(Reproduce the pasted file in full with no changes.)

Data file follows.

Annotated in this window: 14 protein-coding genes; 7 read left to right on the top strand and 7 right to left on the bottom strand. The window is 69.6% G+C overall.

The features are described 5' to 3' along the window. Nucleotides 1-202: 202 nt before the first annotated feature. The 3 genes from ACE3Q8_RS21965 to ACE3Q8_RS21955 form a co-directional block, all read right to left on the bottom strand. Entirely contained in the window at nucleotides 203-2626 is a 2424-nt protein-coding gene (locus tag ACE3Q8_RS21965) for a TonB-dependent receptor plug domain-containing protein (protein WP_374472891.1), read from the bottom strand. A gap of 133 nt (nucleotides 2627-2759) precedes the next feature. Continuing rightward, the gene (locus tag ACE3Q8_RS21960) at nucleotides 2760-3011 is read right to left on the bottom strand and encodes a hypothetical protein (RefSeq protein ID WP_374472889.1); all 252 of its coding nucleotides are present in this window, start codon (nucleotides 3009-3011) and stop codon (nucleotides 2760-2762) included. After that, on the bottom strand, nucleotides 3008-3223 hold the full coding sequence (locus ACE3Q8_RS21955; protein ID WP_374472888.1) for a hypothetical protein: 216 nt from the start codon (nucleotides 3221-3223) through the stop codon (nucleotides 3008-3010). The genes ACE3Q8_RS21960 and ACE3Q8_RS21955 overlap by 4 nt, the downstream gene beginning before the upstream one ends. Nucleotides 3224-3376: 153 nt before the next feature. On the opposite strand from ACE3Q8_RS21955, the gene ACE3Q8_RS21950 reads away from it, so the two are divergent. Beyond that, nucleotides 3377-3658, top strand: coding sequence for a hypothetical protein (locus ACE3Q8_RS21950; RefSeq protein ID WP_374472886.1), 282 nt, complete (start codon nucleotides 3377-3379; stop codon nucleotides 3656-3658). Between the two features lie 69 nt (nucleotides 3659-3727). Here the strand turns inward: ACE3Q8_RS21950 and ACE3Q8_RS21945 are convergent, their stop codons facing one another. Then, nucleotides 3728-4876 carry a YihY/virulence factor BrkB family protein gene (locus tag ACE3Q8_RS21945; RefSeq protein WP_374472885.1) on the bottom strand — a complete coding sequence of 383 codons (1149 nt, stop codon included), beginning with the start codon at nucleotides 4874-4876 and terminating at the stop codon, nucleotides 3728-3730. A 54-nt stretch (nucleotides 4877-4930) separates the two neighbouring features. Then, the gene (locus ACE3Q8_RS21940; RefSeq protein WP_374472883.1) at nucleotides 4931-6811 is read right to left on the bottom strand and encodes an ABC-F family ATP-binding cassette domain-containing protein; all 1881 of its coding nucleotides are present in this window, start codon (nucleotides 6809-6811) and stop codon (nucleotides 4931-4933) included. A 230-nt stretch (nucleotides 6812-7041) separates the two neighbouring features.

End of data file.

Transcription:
Annotated in this window: 14 protein-coding genes; 7 read left to right on the top strand and 7 right to left on the bottom strand. The window is 69.6% G+C overall.

The features are described 5' to 3' along the window. Nucleotides 1-202: 202 nt before the first annotated feature. The 3 genes from ACE3Q8_RS21965 to ACE3Q8_RS21955 form a co-directional block, all read right to left on the bottom strand. Entirely contained in the window at nucleotides 203-2626 is a 2424-nt protein-coding gene (locus tag ACE3Q8_RS21965) for a TonB-dependent receptor plug domain-containing protein (protein WP_374472891.1), read from the bottom strand. A gap of 133 nt (nucleotides 2627-2759) precedes the next feature. Continuing rightward, the gene (locus tag ACE3Q8_RS21960) at nucleotides 2760-3011 is read right to left on the bottom strand and encodes a hypothetical protein (RefSeq protein ID WP_374472889.1); all 252 of its coding nucleotides are present in this window, start codon (nucleotides 3009-3011) and stop codon (nucleotides 2760-2762) included. After that, on the bottom strand, nucleotides 3008-3223 hold the full coding sequence (locus ACE3Q8_RS21955; protein ID WP_374472888.1) for a hypothetical protein: 216 nt from the start codon (nucleotides 3221-3223) through the stop codon (nucleotides 3008-3010). The genes ACE3Q8_RS21960 and ACE3Q8_RS21955 overlap by 4 nt, the downstream gene beginning before the upstream one ends. Nucleotides 3224-3376: 153 nt before the next feature. On the opposite strand from ACE3Q8_RS21955, the gene ACE3Q8_RS21950 reads away from it, so the two are divergent. Beyond that, nucleotides 3377-3658, top strand: coding sequence for a hypothetical protein (locus ACE3Q8_RS21950; RefSeq protein ID WP_374472886.1), 282 nt, complete (start codon nucleotides 3377-3379; stop codon nucleotides 3656-3658). Between the two features lie 69 nt (nucleotides 3659-3727). Here the strand turns inward: ACE3Q8_RS21950 and ACE3Q8_RS21945 are convergent, their stop codons facing one another. Then, nucleotides 3728-4876 carry a YihY/virulence factor BrkB family protein gene (locus tag ACE3Q8_RS21945; RefSeq protein WP_374472885.1) on the bottom strand — a complete coding sequence of 383 codons (1149 nt, stop codon included), beginning with the start codon at nucleotides 4874-4876 and terminating at the stop codon, nucleotides 3728-3730. A 54-nt stretch (nucleotides 4877-4930) separates the two neighbouring features. Then, the gene (locus ACE3Q8_RS21940; RefSeq protein WP_374472883.1) at nucleotides 4931-6811 is read right to left on the bottom strand and encodes an ABC-F family ATP-binding cassette domain-containing protein; all 1881 of its coding nucleotides are present in this window, start codon (nucleotides 6809-6811) and stop codon (nucleotides 4931-4933) included. A 230-nt stretch (nucleotides 6812-7041) separates the two neighbouring features.